Recently Artvoice received an email alleging that a prominent, local elected official (LEO) had child porn on her Twitter page.
Calling her a “sicko” and saying she “should be nowhere near children”, the email referenced a retweet by the LEO which we were assured contained an illicit photo of a little girl.
Examining LEO’s Twitter page, Artvoice found a plethora of political tweets and retweets in praise of Hillary Clinton, and Barack and Michelle Obama. Scrolling back to mid-2014, Artvoice found the retweet in question. It was a picture of a little girl, laughing, wearing an oversized, loose-fitting dress. Had it not been for a comment above the picture, “nip slip”, we would not have noticed the child’s dress would, if worn by a woman, be hanging too low (A ‘nip slip’ is when an adult female nipple accidentally slips out from under a loose-fitting garment).
The tweet had initially been sent to the LEO by a teenage girl. A second comment above the child’s picture, “warning leaked nudes attached,” made it seem that this tweet was intended as some kind of juvenile humor, but it was such that it might attract the perverted as well. Why did LEO, an adult, retweet it?
At first blush, it looked like LEO might be guilty of (at the very least) retweeting something vile, masquerading as some sort of sick humor. “Nip slip” and “leaked nude” as captions to a picture of a little girl with her dress which slipped down low.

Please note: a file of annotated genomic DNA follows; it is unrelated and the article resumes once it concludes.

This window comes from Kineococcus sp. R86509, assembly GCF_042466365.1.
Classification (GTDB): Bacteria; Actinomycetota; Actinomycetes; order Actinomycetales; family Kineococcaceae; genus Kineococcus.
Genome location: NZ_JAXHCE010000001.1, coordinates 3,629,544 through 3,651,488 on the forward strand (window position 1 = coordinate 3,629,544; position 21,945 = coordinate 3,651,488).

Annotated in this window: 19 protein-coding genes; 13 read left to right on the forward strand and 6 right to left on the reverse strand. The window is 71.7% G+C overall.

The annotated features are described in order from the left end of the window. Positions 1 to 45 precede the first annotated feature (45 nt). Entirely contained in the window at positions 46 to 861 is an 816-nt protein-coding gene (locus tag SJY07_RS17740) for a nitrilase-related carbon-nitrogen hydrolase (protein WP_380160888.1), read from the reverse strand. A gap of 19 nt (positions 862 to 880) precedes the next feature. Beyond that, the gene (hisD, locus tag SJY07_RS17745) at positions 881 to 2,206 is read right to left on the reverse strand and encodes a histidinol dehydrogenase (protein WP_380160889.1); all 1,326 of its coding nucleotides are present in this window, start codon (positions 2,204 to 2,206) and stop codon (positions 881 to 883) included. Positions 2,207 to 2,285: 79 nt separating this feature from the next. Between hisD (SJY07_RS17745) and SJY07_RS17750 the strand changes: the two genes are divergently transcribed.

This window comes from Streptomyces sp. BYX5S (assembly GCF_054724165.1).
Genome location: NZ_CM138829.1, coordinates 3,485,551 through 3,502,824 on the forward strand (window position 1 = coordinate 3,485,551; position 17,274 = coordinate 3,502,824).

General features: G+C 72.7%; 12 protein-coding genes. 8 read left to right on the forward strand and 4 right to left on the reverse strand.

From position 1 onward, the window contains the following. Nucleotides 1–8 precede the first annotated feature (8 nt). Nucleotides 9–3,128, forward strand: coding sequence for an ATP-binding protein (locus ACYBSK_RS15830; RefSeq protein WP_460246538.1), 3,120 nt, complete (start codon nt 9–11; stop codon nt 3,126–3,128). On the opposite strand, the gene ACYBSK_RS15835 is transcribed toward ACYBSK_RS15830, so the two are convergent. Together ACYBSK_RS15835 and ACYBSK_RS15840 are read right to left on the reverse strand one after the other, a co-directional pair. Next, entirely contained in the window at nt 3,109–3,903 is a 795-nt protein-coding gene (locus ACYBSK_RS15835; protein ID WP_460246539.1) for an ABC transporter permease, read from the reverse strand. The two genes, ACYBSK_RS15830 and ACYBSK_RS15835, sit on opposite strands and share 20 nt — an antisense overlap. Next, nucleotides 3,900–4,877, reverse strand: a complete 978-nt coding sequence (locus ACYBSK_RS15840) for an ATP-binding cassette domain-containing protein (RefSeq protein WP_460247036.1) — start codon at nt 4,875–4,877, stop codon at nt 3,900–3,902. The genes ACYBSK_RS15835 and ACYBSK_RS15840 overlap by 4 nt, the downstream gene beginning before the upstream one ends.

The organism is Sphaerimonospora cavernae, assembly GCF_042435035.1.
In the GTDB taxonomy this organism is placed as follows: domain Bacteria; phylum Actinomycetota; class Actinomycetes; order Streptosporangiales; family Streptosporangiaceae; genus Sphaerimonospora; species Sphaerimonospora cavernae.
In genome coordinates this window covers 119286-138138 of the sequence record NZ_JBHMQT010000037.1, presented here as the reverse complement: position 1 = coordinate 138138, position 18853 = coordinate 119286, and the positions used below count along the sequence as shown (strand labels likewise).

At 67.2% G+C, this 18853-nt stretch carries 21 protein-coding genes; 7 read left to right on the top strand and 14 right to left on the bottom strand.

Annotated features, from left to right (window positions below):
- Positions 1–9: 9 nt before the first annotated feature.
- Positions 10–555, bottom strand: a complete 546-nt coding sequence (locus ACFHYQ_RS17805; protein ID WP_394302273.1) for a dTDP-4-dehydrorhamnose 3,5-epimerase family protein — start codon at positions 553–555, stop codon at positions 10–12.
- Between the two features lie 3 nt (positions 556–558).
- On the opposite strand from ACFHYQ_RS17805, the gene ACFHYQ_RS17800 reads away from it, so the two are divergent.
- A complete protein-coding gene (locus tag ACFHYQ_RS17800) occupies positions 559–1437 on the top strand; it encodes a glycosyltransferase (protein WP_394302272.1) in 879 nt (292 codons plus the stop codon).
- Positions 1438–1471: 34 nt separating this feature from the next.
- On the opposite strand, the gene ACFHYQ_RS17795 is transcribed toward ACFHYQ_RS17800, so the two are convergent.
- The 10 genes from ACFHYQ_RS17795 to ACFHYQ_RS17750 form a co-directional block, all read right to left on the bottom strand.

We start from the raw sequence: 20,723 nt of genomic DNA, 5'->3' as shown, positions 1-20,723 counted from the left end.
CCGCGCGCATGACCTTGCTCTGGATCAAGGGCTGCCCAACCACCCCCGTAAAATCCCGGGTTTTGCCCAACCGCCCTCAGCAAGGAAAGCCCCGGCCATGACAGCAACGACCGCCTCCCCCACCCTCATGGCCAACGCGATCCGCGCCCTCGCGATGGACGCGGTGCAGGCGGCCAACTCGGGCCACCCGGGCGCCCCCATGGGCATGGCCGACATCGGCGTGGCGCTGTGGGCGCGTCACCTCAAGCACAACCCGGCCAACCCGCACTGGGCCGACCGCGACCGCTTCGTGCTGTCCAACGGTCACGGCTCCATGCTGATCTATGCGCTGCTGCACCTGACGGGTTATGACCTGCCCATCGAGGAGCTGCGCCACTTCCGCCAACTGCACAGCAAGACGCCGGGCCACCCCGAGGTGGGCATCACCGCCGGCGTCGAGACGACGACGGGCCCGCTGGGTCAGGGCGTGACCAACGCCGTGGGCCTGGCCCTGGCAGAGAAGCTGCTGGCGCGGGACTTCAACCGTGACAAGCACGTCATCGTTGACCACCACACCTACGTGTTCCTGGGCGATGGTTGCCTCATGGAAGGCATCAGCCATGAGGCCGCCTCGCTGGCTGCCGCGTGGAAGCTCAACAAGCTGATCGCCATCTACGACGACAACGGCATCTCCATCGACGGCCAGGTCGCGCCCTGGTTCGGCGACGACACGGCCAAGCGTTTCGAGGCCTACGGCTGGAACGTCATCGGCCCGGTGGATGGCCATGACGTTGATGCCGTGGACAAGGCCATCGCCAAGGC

In response to our query, LEO explained that she did not realize the picture was on her Twitter page. In fact, she could not see it, she said, because the teenager who had sent it had for some reason blocked her. The picture was invisible on her Twitter account to her, yet visible to others.
The girl in the picture, she further explained, was her daughter, at age three, taken years before. Her retweet of it was directed to the teenage girl, a friend of her daughter’s, who somehow had the picture, made the juvenile comments, and tweeted it.
LEO said, “I did not intend to retweet the context of the text, but was simply asking… where she obtained the photo.”
By the time Artvoice looked into this, the photo (thanks to the teen) had already been discussed by some of her political opponents, and alluded to, it is believed, on social media. LEO said it had been mentioned on the radio.
She told Artvoice, “I strenuously object to any inference, innuendo or allegation this innocent family photo constitutes child pornography. [The] child who wrote and posted the language associated with this picture … told me she was just joking around with her peers.”
After she found out that others could see the picture on her Twitter page (which she had been blocked from seeing) LEO made her Twitter page private.
“We live in a terrible world where irresponsible people promulgate half-truths, rumors, innuendo and malicious gossip with no care for the consequences of their actions or the people they hurt. Thank you for your journalistic integrity,” she wrote to Artvoice.
It would have been an easy matter to have simply published a screen shot of LEO’s Twitter page (with the little girl’s image blurred, of course) including the “nip slip” and “leaked nude” comments linked to the picture of a child which appeared as LEO’s retweet.
This might have lighted up social media and gotten talked about in coffee shops, bars and around water coolers, and LEO would have been left to explain.
It would also been the height of unfairness.
We mention this only because the story changed upon more and fuller examination and inquiry. LEO looked guilty, then stupid, then innocent of wrongdoing, which was the truth after all.
Regardless of our political beliefs, the truth is always fair, and above all must be our only goal.